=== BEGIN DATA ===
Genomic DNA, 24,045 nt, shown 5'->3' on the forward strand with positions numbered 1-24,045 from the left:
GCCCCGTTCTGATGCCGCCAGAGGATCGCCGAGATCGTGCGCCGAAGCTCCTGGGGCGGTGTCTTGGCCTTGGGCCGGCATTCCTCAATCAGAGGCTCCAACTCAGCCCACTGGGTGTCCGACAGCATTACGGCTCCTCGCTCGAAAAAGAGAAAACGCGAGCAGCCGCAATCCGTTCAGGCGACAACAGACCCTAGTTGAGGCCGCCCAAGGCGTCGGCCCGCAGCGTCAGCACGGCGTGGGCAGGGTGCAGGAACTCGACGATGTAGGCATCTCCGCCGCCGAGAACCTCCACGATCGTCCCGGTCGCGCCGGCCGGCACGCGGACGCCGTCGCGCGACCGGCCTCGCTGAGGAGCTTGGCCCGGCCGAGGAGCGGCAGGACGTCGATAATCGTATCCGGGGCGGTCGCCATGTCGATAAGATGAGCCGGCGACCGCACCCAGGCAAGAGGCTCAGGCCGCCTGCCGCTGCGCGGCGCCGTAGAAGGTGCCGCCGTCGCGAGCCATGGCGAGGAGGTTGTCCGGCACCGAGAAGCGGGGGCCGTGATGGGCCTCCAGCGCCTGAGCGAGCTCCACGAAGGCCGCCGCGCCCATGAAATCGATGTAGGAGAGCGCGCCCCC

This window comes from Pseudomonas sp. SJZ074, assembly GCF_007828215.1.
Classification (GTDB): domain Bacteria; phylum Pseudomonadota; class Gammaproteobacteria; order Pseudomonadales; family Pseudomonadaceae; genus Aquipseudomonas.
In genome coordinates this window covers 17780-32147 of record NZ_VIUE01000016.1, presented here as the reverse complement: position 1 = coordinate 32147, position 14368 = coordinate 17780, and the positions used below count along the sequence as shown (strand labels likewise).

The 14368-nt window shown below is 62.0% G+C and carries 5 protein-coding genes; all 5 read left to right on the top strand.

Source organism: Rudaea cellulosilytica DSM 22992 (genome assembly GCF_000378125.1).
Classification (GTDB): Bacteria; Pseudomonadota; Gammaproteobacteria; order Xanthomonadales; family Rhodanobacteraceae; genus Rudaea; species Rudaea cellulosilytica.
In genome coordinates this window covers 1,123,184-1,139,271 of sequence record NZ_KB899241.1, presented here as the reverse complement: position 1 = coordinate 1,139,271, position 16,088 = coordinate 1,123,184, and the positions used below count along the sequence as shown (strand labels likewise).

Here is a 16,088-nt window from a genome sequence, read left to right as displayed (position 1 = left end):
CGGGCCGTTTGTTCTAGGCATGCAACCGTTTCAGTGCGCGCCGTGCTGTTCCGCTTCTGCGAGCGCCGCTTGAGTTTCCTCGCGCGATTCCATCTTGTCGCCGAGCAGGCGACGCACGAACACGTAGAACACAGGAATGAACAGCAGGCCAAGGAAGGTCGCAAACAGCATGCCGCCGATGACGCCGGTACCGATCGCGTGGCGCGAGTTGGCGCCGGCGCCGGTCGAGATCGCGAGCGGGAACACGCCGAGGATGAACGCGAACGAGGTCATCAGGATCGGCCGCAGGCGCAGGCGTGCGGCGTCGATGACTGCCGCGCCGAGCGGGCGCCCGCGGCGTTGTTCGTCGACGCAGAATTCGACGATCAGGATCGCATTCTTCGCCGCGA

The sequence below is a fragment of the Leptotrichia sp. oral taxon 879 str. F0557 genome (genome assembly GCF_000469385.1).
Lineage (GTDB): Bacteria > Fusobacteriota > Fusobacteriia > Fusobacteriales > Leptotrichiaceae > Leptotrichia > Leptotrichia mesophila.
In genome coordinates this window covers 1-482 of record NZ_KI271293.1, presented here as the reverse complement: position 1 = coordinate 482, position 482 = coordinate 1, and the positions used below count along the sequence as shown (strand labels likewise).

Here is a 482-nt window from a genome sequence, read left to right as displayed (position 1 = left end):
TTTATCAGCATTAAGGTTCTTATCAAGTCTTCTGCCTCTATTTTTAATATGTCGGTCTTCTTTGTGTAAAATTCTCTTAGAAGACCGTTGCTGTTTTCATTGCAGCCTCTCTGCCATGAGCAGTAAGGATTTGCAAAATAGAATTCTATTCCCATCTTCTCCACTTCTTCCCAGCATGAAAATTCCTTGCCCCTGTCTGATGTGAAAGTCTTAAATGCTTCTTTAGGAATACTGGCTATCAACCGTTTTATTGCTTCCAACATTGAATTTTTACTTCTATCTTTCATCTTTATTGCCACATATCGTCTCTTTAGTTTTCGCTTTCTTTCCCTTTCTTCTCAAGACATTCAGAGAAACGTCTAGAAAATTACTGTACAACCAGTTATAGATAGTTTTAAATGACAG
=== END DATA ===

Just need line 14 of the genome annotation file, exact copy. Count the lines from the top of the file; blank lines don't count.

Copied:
In genome coordinates this window covers 1-482 of record NZ_KI271293.1, presented here as the reverse complement: position 1 = coordinate 482, position 482 = coordinate 1, and the positions used below count along the sequence as shown (strand labels likewise).